Rooty blondes 101:

I came up this this concept about 4-5 years ago when ombre was just starting to trend. Everyone was moving away from the traditional weave of 2 highlights to one low light, and moving towards this grown out look. We called it “organic” “Lived in” “dip dyed ends” “Sombre” and so on. We just kept re-inventing the the ombre based on what was trending. I myself wear hair extensions, you see I have this problem with my real hair where it only grows about 6 inches all over my head creating sort of a mullet effect…Remember that flippy Meg Ryan cut? I rocked that for years because thats how my hair grew. Ok so that was over a decade ago, and I was determined to have Victoria Secret Hair.

Here was the problem with that fabulous ombre everyone was rockin, I just didn’t have enough natural length to ombre. If you have short layers in your hair and try to ombre the extension hair, your layer ends before the ombre ends in the extension hair.  This creates a dark window where you can see the end of your real hair and where the extension hair starts. You can imagine how this was not creating that seamless blend I needed for my extensions. I was determined to have this grown out look. So I began rooting everyone. From here it began to evolve into a creative hand painting piece of art.

How many times do we have clients who bring in photos of long balayge hair ( Guy Tang 😉 and say “see something like this”. I try to communicate to my clients that it is hard to create this look when they only have 4 inches of hair to work with. This is when I recommend a soft rooted look. 9 out of 10 times they are just looking for a softer grow out.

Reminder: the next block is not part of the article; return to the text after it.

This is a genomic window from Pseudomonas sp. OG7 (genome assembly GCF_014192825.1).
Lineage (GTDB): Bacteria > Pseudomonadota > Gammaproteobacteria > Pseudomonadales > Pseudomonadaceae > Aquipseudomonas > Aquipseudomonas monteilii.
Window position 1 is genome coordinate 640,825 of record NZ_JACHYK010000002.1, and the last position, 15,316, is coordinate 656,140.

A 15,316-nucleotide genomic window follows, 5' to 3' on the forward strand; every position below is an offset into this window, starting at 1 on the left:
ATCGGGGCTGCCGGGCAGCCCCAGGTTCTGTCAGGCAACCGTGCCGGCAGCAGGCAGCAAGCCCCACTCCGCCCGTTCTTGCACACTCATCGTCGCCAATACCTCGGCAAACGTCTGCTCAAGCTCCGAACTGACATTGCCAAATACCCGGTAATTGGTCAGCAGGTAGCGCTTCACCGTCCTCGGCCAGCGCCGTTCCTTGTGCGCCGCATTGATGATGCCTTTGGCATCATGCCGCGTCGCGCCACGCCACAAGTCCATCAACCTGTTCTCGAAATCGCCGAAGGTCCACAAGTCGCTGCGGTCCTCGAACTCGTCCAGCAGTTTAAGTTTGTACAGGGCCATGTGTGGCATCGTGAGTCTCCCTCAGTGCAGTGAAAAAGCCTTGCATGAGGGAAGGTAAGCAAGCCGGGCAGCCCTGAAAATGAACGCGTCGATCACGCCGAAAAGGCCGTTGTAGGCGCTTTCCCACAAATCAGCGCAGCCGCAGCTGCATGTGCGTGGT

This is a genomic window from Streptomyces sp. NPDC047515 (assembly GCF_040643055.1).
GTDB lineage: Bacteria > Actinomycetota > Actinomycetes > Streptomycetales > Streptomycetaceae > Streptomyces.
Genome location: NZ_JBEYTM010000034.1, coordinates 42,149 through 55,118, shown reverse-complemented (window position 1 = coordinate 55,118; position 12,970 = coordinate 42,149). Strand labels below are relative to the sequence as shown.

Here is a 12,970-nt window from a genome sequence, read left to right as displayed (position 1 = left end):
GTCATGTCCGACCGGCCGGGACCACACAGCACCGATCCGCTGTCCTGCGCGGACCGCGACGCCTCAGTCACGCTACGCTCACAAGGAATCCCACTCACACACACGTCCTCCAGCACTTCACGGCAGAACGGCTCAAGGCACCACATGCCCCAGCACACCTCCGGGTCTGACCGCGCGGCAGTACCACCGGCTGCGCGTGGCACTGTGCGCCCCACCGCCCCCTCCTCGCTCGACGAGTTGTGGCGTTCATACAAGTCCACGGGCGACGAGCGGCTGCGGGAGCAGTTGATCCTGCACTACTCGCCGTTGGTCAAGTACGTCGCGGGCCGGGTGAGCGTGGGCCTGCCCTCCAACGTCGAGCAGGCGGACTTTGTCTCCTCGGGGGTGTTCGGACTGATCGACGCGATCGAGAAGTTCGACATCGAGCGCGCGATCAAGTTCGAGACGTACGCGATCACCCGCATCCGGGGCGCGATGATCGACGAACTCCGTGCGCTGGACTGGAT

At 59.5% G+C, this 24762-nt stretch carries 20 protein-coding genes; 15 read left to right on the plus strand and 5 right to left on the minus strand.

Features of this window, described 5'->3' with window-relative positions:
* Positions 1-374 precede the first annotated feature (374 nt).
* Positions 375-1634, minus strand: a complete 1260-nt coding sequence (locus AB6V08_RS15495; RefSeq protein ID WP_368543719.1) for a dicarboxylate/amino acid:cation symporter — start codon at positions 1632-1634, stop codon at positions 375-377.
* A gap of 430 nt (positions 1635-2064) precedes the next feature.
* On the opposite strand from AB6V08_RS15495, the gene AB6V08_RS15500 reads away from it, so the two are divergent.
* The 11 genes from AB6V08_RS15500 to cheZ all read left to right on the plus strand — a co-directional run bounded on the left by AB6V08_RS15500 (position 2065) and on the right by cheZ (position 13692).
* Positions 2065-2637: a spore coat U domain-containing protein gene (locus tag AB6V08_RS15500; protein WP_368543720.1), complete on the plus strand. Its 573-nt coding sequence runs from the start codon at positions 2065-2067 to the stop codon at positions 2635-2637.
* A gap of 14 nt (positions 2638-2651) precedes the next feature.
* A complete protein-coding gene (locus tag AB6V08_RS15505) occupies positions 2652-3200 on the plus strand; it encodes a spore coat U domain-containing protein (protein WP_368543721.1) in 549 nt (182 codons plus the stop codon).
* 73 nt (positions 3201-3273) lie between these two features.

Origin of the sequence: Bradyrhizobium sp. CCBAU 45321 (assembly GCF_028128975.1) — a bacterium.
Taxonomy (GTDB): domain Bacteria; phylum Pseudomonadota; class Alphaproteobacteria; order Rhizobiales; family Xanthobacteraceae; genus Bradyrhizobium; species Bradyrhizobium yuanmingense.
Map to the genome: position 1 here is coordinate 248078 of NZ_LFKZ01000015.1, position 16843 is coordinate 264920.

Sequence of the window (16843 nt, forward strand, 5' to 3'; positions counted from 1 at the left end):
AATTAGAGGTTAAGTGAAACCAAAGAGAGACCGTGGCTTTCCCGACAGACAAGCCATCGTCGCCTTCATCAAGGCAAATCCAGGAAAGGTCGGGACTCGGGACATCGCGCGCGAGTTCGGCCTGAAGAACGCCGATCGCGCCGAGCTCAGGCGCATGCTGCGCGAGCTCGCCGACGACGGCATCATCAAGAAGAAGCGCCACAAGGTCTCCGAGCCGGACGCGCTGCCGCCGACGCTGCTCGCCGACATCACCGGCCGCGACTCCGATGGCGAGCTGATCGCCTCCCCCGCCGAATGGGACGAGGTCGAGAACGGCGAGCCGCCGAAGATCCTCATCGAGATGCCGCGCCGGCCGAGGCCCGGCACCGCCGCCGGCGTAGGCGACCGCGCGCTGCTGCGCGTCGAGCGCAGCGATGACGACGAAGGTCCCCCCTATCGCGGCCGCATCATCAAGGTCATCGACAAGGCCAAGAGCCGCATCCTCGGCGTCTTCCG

The Solution:

I am very much a foil girl. I think because working with my own hair and others like me I prefer the control in a foil and it is faster for me. However I also love balayge and have learned many different ways to get from point A to point B, as have many good artists. To create this soft rooted look on both these clients I started with baby lights. What is a baby light? This is great for clients that you have been doing just a base color on and they are starting to look a little brassy on top. This is also great if you are not doing a base and just want to bring up the highlights a little.

I start on the part and slice out sections while weaving out a very tiny piece. ( remember, your not going for a ton of coverage, so your foils don’t need to be back to back.) This helps to break up the root. The only way to get out of the red or orange phase is to lift past it, into to pale yellow phase. Then tone over to soften your lines. I prefer to tone at the shampoo bowl. I don’t Say the word “tonner” to my blondes 😉 I Just tell them we are softening or smudging the roots a bit. I use Redken Shades to do this and watch for 3-5 minutes. Remember many think to tone with ash…but we are not trying to remove warm tones because we have already lifted into the pale yellow or even white phase. We are depositing color. One rule that works for me is lift with ash deposit with warmth. That being said my tonnes are typically warm, unless we are trying to achieve a silver or grey effect.

After I have done my baby lights I then go in with my base color. I also like to look at the ends of the hair. One thing I see a lot after a client has gone 6-10 weeks, is the ends are too light and the roots are to dark. This is why I add light to the top and then Balayge the last five minutes on some of the ends with redken shades EQ to give them a little dimension and tone down the ends a little. This will take them from brassy to classy.

All of these clients are wearing NBR hair extensions which I have costume colored to match their real hair. Remember to stay tuned to my blog every night this week, I will be sharing a new hair tip.

Happy Painting Visual Artists!